Operational resilience and financial resilience were at the front of the regulators mind last year, and the COVID-19 pandemic provided a practical test for many organisations of their business resilience capabilities. In this section we bring together the key areas of consideration to ensure your organisation is resilient, not just for the current crisis, but for the potential second wave of COVID-19, and any other future crises, be it climate change, geo-political instability or technological disruption.
- Operational resilience
- Cyber resilience
- Outsourcing and third party risk management
- Recovery resolution planning
- Prudential regime for investment firms
- Collections and recoveries
- Climate risk
- Environment, social and governance risks
Financial Crime is an increasing concern for all financial institutions. Preventing and detecting financial crime is rapidly evolving to be one of the biggest challenges for financial institutions, the impact of which extends well beyond monetary losses to reputation and brand, employee morale, business relations and regulatory censure.
- Market abuse and surveillance
Across the financial services sector, organisations are undertaking increasing volume and complexity of change, delivered as part of projects and programmes that make up large change “portfolios”. This is set to increase in light of the recent pandemic and changes to the future economic outlook.
- Programme assurance
- Portfolio assurance
- Post-COVID-19 transition
- Authorisation activity
- Cost management
- IFRS 17
Cyber security continues to be a top priority for regulators, with increased expectations on firms to produce detailed real-time IT risk reporting. AI and robotics are driving innovation across the industry, and the increased move to cloud-native technologies represents a significant change to organisations’ technological footprint and expertise requirements of employees. Customers increasingly expect to be able to access their information and manage their accounts at all times and from a range of devices, all of which need to run smoothly and be secure.
- Technology architecture and IT risk reporting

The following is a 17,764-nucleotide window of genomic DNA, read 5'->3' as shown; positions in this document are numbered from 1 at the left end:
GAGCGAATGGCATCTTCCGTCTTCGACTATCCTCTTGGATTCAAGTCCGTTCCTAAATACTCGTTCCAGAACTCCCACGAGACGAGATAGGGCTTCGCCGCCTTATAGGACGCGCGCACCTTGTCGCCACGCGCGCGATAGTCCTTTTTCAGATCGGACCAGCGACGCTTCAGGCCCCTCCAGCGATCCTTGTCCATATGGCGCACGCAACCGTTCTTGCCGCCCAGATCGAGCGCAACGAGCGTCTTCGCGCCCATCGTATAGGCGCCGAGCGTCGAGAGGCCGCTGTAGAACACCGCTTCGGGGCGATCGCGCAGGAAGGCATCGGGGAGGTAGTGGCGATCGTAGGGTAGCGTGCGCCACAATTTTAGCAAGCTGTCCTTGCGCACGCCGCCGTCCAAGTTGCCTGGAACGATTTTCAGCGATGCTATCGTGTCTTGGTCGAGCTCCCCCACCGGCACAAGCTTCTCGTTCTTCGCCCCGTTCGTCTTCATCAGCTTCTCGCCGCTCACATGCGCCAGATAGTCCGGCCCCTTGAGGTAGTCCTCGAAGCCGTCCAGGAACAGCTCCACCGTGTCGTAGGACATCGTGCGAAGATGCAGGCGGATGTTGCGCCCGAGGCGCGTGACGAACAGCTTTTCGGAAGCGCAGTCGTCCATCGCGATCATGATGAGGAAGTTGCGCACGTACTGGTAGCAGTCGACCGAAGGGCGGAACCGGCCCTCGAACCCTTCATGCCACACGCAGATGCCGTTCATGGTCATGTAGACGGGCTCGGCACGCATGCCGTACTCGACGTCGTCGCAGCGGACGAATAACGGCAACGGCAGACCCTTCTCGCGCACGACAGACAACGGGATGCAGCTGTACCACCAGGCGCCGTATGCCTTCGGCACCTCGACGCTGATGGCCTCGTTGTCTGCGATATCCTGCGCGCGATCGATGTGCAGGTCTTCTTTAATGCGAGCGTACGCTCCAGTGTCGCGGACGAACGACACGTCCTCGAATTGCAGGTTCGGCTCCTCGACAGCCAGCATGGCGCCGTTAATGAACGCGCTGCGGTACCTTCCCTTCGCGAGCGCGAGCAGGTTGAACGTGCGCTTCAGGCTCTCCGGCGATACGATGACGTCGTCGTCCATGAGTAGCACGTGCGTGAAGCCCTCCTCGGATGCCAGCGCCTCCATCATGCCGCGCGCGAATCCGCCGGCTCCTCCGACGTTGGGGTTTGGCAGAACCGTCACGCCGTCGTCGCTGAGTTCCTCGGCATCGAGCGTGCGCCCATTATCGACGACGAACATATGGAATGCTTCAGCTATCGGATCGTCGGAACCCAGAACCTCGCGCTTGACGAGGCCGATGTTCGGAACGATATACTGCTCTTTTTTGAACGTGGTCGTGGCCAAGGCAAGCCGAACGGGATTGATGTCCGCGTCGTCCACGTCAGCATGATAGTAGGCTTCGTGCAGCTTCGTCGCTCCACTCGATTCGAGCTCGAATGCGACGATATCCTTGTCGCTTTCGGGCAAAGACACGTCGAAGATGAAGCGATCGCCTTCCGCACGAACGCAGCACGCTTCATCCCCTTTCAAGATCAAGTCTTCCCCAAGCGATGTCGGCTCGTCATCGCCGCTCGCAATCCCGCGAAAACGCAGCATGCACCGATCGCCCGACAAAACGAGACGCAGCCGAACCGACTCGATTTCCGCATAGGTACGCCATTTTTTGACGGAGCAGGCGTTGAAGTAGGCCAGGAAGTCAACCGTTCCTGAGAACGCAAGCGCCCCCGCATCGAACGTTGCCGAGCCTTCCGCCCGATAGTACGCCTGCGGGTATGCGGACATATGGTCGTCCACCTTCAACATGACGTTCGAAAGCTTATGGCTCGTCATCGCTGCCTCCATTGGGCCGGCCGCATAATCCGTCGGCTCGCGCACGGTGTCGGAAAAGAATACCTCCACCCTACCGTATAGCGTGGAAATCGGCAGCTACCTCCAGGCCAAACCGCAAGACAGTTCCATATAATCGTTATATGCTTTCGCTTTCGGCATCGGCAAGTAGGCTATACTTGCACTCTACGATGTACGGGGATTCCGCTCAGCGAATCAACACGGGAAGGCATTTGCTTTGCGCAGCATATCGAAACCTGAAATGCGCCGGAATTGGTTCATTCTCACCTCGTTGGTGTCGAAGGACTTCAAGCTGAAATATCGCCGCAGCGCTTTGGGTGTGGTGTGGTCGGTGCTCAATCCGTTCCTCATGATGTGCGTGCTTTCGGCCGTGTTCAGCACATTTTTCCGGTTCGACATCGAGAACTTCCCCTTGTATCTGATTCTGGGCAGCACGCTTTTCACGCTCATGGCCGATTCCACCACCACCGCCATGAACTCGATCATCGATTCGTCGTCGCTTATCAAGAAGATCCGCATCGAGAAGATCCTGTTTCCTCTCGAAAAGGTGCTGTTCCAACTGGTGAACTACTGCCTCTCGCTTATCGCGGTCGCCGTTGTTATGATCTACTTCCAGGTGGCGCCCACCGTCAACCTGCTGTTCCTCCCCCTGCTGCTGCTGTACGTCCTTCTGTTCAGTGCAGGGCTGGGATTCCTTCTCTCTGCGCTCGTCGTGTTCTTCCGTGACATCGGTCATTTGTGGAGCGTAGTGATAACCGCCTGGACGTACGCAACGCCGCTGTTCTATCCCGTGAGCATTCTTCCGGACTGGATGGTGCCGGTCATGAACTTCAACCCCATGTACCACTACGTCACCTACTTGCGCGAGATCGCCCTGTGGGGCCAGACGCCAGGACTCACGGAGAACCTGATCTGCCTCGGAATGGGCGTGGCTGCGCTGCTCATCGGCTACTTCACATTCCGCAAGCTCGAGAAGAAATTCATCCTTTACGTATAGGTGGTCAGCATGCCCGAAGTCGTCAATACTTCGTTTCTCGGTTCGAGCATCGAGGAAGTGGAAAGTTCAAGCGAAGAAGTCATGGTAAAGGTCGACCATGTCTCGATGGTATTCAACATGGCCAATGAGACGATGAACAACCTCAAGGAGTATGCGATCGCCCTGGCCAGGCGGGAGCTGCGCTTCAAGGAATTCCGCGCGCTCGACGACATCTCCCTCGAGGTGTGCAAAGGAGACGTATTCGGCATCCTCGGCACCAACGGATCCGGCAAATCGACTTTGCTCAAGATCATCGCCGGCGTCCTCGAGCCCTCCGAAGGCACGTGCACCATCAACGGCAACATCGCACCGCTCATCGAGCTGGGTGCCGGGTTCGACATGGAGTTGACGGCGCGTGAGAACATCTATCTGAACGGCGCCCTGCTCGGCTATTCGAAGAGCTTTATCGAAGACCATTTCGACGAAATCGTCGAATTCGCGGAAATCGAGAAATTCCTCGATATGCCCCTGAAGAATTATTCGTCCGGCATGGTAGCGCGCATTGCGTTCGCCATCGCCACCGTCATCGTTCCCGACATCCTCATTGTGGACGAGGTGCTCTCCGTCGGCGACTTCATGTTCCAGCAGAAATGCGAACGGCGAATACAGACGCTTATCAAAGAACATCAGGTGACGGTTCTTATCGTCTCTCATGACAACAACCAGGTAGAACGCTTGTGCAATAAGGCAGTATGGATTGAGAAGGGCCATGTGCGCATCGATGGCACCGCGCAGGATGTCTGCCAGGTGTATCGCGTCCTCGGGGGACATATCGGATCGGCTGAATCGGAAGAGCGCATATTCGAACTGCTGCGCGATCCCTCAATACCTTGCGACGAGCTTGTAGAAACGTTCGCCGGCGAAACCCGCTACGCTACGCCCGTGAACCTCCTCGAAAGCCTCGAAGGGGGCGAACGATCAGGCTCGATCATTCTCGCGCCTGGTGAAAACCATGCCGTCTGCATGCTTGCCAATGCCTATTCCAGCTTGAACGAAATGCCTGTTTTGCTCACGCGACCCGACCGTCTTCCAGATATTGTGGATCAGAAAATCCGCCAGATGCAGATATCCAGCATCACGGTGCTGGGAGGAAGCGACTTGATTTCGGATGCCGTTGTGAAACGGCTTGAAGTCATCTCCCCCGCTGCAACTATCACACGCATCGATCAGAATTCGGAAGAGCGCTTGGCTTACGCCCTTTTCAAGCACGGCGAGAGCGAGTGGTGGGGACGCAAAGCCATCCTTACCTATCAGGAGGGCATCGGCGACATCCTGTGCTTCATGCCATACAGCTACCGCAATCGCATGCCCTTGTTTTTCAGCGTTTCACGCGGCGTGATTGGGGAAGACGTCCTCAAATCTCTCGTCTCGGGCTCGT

- Cloud migration
- IT development and operations
Conduct risk has been dominated in 2020 by COVID-19. As the seriousness of the situation became clear towards the end of Q1, the FCA moved quickly to announce a series of measures for firms to try and help ease the financial burden on customers who may have been affected, furloughed or even lost their job. The measures were set out in various papers in a very short period of time, as the FCA along with other regulators moved to try and protect the economy, customers and financial services firms themselves.
- Treatment of vulnerable customers
- Customer journey
- Insurance pricing and product value
- Policy coverage
- Suitability of advice
- Trade and transaction reporting & algorithmic governance and control
Now more than ever, it is imperative that organisations proactively manage their workforce risk. They need to combine strong governance and leadership, a clear diversity and inclusion strategy underpinned by data analytics, a cohesive culture with supporting behavioural frameworks, and flexibility which empowers the workforce and encourages a strong focus on wellbeing. These four factors, when combined with a clear organisational strategy and supported by strong people processes, will allow organisations to continually adapt and improve to effectively manage workforce risk.
- Governance and leadership
- Diversity and inclusion
- Flexibility and wellbeing
- Culture and behaviours
- Workforce planning